With volatility increasing in the markets, many are turning to these three volatility-capturing exchange-traded products.
  2. Mutual Funds & ETFs

    ETF Analysis: iShares US Basic Materials

    Learn about the iShares US Basic Materials exchange-traded fund, which invests in the equities of chemicals, metals and industrial gas companies.
  3. Mutual Funds & ETFs

    ETF Analysis: Ultra Oil & Gas

    Find out more about the ProShares Ultra Oil & Gas exchange-traded fund, the characteristics of the ETF and the suitability and recommendations for the fund.
  4. Mutual Funds & ETFs

    ETF Analysis: PowerShares DB Commodity Tracking

    Find out about the PowerShares DB Commodity Tracking ETF, and explore a detailed analysis of the fund that tracks 14 distinct commodities using futures contracts.
  5. Mutual Funds & ETFs

    ETF Analysis: PowerShares FTSE RAFI US 1000

    Find out about the PowerShares FTSE RAFI U.S. 1000 ETF, and explore detailed analysis of the fund that invests in undervalued stocks.
  6. Mutual Funds & ETFs

    Comparing ETFs Vs. Mutual Funds For Tax Efficiency

    Explore a comparison of mutual funds and exchange-traded funds, or ETFs, and learn what makes ETFs a significantly more tax-efficient investment.
  7. Mutual Funds & ETFs

    ETF Analysis: Vanguard Small-Cap Value

    Find out about the Vanguard Small-Cap Value ETF, and explore detailed analysis of its characteristics, suitability, recommendations and historical statistics.
  8. Mutual Funds & ETFs

    ETF Analysis: Vanguard Intermediate-Term Corp Bd

    Learn about the Vanguard Intermediate-Term Corporate Bond ETF, and explore detailed analysis of the fund's characteristics, risks and historical statistics.
  9. Insurance

    Whole or Term Life Insurance: Which Is Better?

    Learn the difference between term life insurance and whole life insurance. Understand when it is beneficial to buy each type of life insurance.
  10. Mutual Funds & ETFs

    ETF Analysis: iShares 10-20 Year Treasury Bond

    Learn about the iShares 1-20 Year Treasury Bond ETF and its holdings, and understand why investors may be better served to look at other bond funds.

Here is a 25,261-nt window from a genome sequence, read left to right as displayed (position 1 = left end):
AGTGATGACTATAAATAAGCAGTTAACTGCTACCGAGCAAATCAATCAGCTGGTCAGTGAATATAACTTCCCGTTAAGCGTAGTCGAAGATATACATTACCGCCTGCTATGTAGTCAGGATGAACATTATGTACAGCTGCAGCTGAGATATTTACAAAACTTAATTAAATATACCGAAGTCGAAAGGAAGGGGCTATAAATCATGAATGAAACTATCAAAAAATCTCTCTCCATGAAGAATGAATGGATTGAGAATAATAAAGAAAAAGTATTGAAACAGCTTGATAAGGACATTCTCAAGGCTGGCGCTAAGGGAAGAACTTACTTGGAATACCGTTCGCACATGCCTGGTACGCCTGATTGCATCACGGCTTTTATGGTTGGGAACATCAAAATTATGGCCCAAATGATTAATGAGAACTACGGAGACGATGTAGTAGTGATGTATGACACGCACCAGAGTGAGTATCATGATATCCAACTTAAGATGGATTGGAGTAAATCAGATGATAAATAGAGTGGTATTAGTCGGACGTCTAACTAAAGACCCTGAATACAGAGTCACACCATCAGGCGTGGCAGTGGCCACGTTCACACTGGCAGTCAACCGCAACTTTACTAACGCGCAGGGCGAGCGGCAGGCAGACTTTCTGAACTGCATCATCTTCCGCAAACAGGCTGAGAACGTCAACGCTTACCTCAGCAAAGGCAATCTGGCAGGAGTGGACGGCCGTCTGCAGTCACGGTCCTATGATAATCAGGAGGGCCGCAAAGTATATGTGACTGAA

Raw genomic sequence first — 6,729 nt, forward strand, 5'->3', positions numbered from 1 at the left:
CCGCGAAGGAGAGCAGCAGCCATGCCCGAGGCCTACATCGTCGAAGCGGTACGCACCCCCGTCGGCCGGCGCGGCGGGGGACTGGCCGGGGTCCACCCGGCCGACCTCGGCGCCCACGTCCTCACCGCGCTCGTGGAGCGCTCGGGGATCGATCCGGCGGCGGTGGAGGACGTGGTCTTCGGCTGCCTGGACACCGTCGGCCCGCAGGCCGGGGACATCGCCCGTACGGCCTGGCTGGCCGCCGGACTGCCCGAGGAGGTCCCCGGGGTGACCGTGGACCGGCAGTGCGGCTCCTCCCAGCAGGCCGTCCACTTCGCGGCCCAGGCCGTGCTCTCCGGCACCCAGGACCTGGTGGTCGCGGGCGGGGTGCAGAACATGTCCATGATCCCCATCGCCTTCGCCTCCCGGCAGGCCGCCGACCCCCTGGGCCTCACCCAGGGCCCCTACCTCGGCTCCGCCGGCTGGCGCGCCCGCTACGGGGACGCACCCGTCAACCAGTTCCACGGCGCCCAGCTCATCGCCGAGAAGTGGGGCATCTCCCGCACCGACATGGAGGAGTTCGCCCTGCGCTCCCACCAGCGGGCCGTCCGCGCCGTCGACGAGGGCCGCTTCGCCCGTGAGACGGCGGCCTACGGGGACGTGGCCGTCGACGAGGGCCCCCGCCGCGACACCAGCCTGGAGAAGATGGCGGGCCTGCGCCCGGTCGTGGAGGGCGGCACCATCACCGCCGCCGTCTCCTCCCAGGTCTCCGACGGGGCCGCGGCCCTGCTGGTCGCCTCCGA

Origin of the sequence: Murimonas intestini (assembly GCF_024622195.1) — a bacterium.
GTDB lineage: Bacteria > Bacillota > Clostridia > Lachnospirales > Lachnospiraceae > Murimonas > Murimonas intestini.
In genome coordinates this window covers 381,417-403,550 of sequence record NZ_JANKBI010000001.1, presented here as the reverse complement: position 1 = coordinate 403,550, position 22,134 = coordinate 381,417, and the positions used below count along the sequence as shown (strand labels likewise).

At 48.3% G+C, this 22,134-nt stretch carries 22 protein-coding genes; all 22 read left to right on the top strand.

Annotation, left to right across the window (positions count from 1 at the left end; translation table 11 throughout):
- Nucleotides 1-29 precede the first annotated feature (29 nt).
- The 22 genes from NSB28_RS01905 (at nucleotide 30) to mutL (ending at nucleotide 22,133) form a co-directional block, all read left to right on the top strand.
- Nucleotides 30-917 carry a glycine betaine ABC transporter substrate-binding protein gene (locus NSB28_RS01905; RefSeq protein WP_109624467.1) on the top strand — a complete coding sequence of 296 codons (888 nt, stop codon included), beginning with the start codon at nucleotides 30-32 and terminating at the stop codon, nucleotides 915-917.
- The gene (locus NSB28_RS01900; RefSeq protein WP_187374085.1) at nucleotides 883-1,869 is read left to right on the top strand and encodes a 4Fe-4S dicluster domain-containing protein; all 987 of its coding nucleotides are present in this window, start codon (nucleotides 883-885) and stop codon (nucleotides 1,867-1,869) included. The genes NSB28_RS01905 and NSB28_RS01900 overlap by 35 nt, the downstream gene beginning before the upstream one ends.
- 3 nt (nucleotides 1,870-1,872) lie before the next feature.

RELATED TERMS
  1. Equity

    The value of an asset less the value of all liabilities on that ...
  2. Exchange-Traded Fund (ETF)

    A security that tracks an index, a commodity or a basket of assets ...
  3. Fast Fashion

    Definition of "fast fashion."
  4. Exchange-Traded Mutual Funds (ETMF)

    Investopedia explains the definition of exchange-traded mutual ...
  5. Hard-To-Sell Asset

    An asset that is extremely difficult to dispose of either due ...
  6. Sucker Yield

    When an investor has essentially risked all of his capital for ...
RELATED FAQS
  1. How do dividends affect retained earnings?

    When a company issues a cash dividend to its shareholders, the retained earnings listed on the balance sheet are reduced ... Read Full Answer >>
  2. What is the difference between called-up share capital and paid-up share capital?

    The difference between called-up share capital and paid-up share capital is investors have already paid in full for paid-up ... Read Full Answer >>
  3. Why would a corporation issue convertible bonds?

    A convertible bond represents a hybrid security that has bond and equity features; this type of bond allows the conversion ... Read Full Answer >>
  4. What does a high turnover ratio signify for an investment fund?

    If an investment fund has a high turnover ratio, it indicates it replaces most or all of its holdings over a one-year period. ... Read Full Answer >>
  5. Does index trading increase market vulnerability?

    The rise of index trading may increase the overall vulnerability of the stock market due to increased correlations between ... Read Full Answer >>
  6. How does additional paid in capital affect retained earnings?

    Both additional paid-in capital and retained earnings are entries under the shareholders' equity section of a company's balance ... Read Full Answer >>

You May Also Like

COMPANIES IN THIS ARTICLE
Trading Center
×

You are using adblocking software

Want access to all of Investopedia? Add us to your “whitelist”
so you'll never miss a feature!